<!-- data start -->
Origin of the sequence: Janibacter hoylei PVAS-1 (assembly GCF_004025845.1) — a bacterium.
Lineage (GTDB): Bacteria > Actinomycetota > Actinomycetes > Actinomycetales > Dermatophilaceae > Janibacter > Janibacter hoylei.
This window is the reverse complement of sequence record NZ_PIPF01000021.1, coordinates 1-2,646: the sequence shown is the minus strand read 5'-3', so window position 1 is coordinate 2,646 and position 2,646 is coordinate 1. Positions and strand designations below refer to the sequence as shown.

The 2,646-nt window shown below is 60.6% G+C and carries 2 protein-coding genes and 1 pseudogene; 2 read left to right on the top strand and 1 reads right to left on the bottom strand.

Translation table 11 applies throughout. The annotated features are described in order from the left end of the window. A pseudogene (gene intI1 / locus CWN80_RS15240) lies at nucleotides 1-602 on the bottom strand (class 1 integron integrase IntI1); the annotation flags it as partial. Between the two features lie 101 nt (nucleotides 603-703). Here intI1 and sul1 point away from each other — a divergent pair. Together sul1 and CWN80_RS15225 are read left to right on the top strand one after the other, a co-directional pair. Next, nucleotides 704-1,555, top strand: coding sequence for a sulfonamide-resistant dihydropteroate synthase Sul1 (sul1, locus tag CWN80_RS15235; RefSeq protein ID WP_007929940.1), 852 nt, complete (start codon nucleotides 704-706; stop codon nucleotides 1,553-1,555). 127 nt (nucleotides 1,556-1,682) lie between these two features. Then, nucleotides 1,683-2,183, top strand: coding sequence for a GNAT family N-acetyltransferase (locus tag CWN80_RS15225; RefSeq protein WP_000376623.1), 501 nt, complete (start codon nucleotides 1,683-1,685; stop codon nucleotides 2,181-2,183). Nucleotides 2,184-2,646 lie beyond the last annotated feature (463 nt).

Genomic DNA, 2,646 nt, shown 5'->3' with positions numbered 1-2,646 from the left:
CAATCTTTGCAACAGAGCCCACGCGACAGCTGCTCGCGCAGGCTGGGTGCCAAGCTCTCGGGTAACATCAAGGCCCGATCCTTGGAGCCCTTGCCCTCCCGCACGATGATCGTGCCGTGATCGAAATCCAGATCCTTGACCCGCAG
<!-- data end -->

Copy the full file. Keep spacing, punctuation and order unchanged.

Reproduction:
Origin of the sequence: Janibacter hoylei PVAS-1 (assembly GCF_004025845.1) — a bacterium.
Lineage (GTDB): Bacteria > Actinomycetota > Actinomycetes > Actinomycetales > Dermatophilaceae > Janibacter > Janibacter hoylei.
This window is the reverse complement of sequence record NZ_PIPF01000021.1, coordinates 1-2,646: the sequence shown is the minus strand read 5'-3', so window position 1 is coordinate 2,646 and position 2,646 is coordinate 1. Positions and strand designations below refer to the sequence as shown.

The 2,646-nt window shown below is 60.6% G+C and carries 2 protein-coding genes and 1 pseudogene; 2 read left to right on the top strand and 1 reads right to left on the bottom strand.

Translation table 11 applies throughout. The annotated features are described in order from the left end of the window. A pseudogene (gene intI1 / locus CWN80_RS15240) lies at nucleotides 1-602 on the bottom strand (class 1 integron integrase IntI1); the annotation flags it as partial. Between the two features lie 101 nt (nucleotides 603-703). Here intI1 and sul1 point away from each other — a divergent pair. Together sul1 and CWN80_RS15225 are read left to right on the top strand one after the other, a co-directional pair. Next, nucleotides 704-1,555, top strand: coding sequence for a sulfonamide-resistant dihydropteroate synthase Sul1 (sul1, locus tag CWN80_RS15235; RefSeq protein ID WP_007929940.1), 852 nt, complete (start codon nucleotides 704-706; stop codon nucleotides 1,553-1,555). 127 nt (nucleotides 1,556-1,682) lie between these two features. Then, nucleotides 1,683-2,183, top strand: coding sequence for a GNAT family N-acetyltransferase (locus tag CWN80_RS15225; RefSeq protein WP_000376623.1), 501 nt, complete (start codon nucleotides 1,683-1,685; stop codon nucleotides 2,181-2,183). Nucleotides 2,184-2,646 lie beyond the last annotated feature (463 nt).

Genomic DNA, 2,646 nt, shown 5'->3' with positions numbered 1-2,646 from the left:
CAATCTTTGCAACAGAGCCCACGCGACAGCTGCTCGCGCAGGCTGGGTGCCAAGCTCTCGGGTAACATCAAGGCCCGATCCTTGGAGCCCTTGCCCTCCCGCACGATGATCGTGCCGTGATCGAAATCCAGATCCTTGACCCGCAG